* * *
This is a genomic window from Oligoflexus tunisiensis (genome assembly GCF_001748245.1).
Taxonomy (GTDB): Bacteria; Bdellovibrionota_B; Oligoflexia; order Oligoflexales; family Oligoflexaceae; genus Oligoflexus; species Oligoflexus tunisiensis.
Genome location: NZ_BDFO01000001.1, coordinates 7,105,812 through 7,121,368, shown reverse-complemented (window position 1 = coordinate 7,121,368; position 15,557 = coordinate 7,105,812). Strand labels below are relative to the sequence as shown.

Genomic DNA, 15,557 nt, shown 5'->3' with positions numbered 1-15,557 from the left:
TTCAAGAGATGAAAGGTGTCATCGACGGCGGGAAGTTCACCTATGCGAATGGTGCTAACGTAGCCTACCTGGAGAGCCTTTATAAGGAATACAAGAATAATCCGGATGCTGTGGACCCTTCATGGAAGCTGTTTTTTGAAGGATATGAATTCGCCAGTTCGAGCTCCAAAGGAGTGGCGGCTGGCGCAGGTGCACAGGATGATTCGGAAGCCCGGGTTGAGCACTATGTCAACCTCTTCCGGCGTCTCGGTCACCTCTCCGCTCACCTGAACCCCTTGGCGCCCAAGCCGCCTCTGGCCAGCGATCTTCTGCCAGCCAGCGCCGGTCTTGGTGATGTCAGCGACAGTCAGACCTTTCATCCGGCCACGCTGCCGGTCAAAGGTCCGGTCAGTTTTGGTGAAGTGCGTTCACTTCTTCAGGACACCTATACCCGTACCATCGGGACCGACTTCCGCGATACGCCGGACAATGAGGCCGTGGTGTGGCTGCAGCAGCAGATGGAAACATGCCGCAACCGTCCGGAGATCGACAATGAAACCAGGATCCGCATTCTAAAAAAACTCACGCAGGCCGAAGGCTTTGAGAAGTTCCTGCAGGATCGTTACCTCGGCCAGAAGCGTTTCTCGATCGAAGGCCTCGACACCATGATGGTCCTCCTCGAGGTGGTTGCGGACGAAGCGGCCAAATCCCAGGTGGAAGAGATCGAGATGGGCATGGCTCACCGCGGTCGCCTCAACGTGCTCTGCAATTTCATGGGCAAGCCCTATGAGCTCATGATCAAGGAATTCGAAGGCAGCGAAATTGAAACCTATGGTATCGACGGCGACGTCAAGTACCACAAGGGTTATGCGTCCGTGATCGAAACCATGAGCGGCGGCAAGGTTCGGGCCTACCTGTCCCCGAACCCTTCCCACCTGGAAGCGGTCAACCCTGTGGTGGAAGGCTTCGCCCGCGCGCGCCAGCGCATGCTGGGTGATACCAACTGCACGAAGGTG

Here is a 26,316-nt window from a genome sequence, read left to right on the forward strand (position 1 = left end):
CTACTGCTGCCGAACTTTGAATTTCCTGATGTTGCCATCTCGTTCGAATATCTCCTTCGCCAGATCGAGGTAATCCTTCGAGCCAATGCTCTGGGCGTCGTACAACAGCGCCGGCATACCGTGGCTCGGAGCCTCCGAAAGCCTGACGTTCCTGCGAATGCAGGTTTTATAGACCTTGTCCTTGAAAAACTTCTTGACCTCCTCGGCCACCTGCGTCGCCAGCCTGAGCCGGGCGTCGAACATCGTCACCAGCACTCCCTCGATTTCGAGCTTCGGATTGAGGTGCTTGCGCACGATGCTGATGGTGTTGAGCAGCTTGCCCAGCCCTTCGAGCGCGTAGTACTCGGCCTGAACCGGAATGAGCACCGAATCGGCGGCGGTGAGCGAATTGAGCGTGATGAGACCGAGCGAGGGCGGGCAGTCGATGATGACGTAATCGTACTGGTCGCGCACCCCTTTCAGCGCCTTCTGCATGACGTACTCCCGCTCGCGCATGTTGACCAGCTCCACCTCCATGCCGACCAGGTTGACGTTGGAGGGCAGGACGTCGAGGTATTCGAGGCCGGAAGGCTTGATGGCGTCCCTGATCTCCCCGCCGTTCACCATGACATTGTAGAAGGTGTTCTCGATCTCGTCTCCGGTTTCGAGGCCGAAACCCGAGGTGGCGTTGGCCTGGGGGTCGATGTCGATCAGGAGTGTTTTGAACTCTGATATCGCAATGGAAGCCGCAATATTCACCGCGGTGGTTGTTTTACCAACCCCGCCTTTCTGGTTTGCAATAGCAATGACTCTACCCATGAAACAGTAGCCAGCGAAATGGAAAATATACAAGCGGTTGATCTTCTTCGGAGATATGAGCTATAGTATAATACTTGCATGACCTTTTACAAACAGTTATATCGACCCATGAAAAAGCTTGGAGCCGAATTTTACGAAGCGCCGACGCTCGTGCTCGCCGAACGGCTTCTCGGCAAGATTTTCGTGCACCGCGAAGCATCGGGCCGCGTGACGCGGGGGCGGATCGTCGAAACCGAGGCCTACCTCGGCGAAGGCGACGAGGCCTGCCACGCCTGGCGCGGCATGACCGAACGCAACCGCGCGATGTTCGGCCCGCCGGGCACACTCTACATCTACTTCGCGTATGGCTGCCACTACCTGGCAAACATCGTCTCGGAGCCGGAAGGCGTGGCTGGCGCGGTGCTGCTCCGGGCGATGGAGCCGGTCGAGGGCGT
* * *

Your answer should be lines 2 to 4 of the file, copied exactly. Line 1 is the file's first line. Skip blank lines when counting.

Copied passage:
Taxonomy (GTDB): Bacteria; Bdellovibrionota_B; Oligoflexia; order Oligoflexales; family Oligoflexaceae; genus Oligoflexus; species Oligoflexus tunisiensis.
Genome location: NZ_BDFO01000001.1, coordinates 7,105,812 through 7,121,368, shown reverse-complemented (window position 1 = coordinate 7,121,368; position 15,557 = coordinate 7,105,812). Strand labels below are relative to the sequence as shown.

Genomic DNA, 15,557 nt, shown 5'->3' with positions numbered 1-15,557 from the left: